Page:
He told the Republicans assembled that they were refusing to move toward compromising with him. Apparently, compromise is a one-way street in the non-ideologue’s ideology.

    Dan’s post is not about polling. But perhaps one of Obama’s greatest weaknesses is paying to much attention to polling. Polling has its uses. Demagogues poll words to see which ones produce the greatest desired effect. That helps them mightily in selling their snake oil. Polling probably tells Obama to kill Osama bin Laden and then bring the troops home 24 hours later. Polling probably tells Obama to greatly reduce unemployment immediately, stop the foreclosures, stop importing, create cheap and green energy and eradicate halitosis.

    Comment by heliotrope — January 31, 2010 @ 10:07 am - January 31, 2010

  27. The problem, he believes, is not the ideas, but their expression.

    In other words: Obama truly believes that everyone else is stupid and wrong. And that if he just “listens” to them – but then does what He wants anyway, using the “listening” only as a “teaching moment” – then the world will love Him and the success of His glorious social-fascist ideas will become obvious and automatic, a self-fulfilling prophecy.

    Good luck with that, Champ.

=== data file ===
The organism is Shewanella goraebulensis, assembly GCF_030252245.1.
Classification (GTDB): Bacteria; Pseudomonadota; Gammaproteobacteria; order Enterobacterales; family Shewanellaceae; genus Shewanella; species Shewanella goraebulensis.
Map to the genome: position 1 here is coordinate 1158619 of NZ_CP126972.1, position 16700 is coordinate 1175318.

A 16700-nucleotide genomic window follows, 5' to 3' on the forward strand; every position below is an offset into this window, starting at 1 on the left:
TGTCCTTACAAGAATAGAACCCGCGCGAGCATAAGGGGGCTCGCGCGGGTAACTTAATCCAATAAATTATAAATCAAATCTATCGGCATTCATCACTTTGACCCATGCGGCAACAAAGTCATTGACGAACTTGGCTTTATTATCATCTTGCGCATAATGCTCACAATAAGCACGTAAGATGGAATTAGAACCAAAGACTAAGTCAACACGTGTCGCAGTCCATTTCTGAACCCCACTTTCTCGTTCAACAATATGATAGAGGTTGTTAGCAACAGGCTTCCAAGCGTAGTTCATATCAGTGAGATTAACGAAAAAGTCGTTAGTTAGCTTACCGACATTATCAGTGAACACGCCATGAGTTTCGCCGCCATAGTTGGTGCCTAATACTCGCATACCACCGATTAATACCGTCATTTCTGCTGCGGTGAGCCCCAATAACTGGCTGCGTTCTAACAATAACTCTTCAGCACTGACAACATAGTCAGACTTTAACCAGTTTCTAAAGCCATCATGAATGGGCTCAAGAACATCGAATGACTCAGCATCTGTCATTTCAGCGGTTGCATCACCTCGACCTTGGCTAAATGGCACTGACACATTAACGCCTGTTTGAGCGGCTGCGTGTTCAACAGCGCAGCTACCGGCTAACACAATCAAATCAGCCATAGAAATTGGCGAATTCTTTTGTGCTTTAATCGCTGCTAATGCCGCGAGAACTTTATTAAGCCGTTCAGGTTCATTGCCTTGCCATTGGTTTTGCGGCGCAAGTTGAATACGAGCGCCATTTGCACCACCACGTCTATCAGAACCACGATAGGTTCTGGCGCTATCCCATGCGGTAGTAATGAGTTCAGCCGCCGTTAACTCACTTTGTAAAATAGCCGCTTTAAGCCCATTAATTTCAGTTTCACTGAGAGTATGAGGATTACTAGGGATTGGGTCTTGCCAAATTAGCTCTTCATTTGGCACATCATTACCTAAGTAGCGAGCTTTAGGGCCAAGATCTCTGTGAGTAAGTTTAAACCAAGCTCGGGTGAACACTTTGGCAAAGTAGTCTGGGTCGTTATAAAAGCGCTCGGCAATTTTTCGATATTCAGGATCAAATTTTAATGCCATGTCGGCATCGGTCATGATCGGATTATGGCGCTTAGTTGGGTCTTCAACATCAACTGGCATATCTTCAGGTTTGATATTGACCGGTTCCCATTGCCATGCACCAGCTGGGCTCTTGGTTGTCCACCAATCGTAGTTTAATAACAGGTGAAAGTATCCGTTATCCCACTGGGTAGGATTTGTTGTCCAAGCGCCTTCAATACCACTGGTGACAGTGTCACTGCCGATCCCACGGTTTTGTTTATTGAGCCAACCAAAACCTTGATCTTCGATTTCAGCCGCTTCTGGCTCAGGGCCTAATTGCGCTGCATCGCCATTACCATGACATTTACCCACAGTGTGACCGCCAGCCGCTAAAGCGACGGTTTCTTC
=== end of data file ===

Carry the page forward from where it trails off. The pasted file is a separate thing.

As for Tano’s nonsense: Unicorns also poll positively. Does that mean we can have them? Does it mean that a program whose stated objective is “a unicorn for every pot” (haha) could ever work in reality? What would it take, to make it work in reality? Should our country commit itself to such an effort? What kind of leader would take our country down such a path? Now mentally substitute “unicorn” with “ObamaCare” or “Big Government health care ‘reform’”, or for that matter with “economic stimulus”.

    Comment by ILoveCapitalism — January 31, 2010 @ 11:20 am - January 31, 2010

  28. [...] manifesting greatest weakness in finest hour? Gay Patriot [...]

    Pingback by Sorta Blogless Sunday Pinup » Pirate's Cove — January 31, 2010 @ 11:34 am - January 31, 2010

  29. Karl Rove is right to point out that the reason Bush got the Prescription Drug Giveaway passed is because he more or less let Harry Reid write the bill. But when it came to ObamaCare, Republicans were not allowed to put in anything about tort reform, or interstate competition, or health savings accounts, or deductibility of insurance premiums.

    In fact, the only time the Demonrats offered anything resembling a compromise was when they said, “Maybe we’ll put in triggers for a public option, so that the public option will only happen if the insurance companies don’t meet certain criteria (which we will design to be impossible for them to meet).” That is the only thing the Republicans in the Senate were ever offered as a “compromise.”

    The whole Senate Democrat attitude has been, “You can’t filibuster us, so f–k you!” Same at the House. And at no time did PBO intervene to tell his party to be receptive to Republican ideas. And he *still* has not done so.

    Comment by V the K — January 31, 2010 @ 3:10 pm - January 31, 2010